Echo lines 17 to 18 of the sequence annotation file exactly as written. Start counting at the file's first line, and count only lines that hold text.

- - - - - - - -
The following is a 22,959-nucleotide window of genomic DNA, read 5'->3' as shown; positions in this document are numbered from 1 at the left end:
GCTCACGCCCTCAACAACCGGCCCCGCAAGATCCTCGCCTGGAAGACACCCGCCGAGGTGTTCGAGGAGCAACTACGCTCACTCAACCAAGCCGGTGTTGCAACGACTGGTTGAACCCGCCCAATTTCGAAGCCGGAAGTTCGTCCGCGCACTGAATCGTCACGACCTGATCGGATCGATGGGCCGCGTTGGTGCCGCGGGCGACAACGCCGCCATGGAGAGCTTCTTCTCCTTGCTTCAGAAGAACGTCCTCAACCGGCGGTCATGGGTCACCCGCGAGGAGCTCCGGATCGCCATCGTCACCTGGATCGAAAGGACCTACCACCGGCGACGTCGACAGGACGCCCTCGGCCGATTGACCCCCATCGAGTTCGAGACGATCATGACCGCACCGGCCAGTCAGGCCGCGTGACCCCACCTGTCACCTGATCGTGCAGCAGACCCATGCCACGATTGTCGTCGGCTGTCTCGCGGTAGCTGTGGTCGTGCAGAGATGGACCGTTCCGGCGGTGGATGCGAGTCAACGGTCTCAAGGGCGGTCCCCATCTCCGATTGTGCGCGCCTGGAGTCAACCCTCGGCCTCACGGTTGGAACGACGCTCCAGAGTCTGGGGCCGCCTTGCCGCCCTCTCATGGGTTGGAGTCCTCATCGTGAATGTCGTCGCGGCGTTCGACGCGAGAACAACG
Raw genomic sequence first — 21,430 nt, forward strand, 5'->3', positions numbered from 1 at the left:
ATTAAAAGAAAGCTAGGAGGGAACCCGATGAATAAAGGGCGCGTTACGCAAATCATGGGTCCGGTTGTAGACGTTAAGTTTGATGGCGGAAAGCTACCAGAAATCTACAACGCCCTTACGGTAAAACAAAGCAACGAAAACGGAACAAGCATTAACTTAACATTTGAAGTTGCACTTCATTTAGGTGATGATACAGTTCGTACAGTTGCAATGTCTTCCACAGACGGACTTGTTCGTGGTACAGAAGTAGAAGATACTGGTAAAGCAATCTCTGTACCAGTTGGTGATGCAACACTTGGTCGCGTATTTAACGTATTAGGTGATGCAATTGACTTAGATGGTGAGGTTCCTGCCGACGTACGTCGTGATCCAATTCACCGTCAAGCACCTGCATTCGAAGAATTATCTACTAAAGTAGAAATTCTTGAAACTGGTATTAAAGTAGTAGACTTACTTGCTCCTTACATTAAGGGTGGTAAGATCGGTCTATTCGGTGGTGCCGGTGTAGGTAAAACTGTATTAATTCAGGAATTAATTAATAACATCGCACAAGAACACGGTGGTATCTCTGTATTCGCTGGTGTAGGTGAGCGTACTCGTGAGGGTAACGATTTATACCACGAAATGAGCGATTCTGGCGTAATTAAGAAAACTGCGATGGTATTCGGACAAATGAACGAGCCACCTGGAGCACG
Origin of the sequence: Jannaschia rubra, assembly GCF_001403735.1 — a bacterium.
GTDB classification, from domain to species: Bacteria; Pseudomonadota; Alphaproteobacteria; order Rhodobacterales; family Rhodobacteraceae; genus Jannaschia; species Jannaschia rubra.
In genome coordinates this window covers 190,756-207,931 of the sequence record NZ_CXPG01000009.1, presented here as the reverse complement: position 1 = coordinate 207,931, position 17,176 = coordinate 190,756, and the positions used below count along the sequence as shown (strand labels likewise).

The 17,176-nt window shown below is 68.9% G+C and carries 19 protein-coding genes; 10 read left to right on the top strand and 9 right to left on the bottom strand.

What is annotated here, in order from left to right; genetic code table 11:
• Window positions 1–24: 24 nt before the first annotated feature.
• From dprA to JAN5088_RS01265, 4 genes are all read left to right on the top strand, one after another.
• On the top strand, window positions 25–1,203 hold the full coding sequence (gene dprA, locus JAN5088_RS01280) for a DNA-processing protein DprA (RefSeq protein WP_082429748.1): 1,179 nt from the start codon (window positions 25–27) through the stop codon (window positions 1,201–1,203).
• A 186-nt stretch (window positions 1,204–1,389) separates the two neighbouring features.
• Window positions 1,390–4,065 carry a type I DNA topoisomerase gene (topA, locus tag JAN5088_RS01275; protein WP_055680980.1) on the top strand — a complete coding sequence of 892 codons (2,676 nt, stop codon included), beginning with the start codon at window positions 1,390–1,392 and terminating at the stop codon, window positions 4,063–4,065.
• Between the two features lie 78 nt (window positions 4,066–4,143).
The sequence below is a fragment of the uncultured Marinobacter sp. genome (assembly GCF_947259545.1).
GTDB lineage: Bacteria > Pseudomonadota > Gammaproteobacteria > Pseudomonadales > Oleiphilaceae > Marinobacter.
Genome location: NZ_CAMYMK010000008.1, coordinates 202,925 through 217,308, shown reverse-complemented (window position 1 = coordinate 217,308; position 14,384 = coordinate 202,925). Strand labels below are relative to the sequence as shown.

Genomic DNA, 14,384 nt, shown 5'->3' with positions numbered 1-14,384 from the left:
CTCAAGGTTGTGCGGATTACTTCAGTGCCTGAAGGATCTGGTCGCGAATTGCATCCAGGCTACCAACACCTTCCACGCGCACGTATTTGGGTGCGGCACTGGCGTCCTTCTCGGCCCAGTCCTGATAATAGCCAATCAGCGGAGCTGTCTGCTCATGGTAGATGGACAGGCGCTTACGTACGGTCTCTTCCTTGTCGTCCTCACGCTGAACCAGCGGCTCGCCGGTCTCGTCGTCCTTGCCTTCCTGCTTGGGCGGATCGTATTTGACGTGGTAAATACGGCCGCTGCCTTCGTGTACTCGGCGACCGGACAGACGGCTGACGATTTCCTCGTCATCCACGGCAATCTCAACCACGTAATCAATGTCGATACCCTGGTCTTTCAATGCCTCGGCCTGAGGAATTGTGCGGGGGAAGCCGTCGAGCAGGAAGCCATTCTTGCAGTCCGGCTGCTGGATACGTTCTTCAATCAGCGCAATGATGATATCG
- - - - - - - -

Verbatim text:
GTDB lineage: Bacteria > Pseudomonadota > Gammaproteobacteria > Pseudomonadales > Oleiphilaceae > Marinobacter.
Genome location: NZ_CAMYMK010000008.1, coordinates 202,925 through 217,308, shown reverse-complemented (window position 1 = coordinate 217,308; position 14,384 = coordinate 202,925). Strand labels below are relative to the sequence as shown.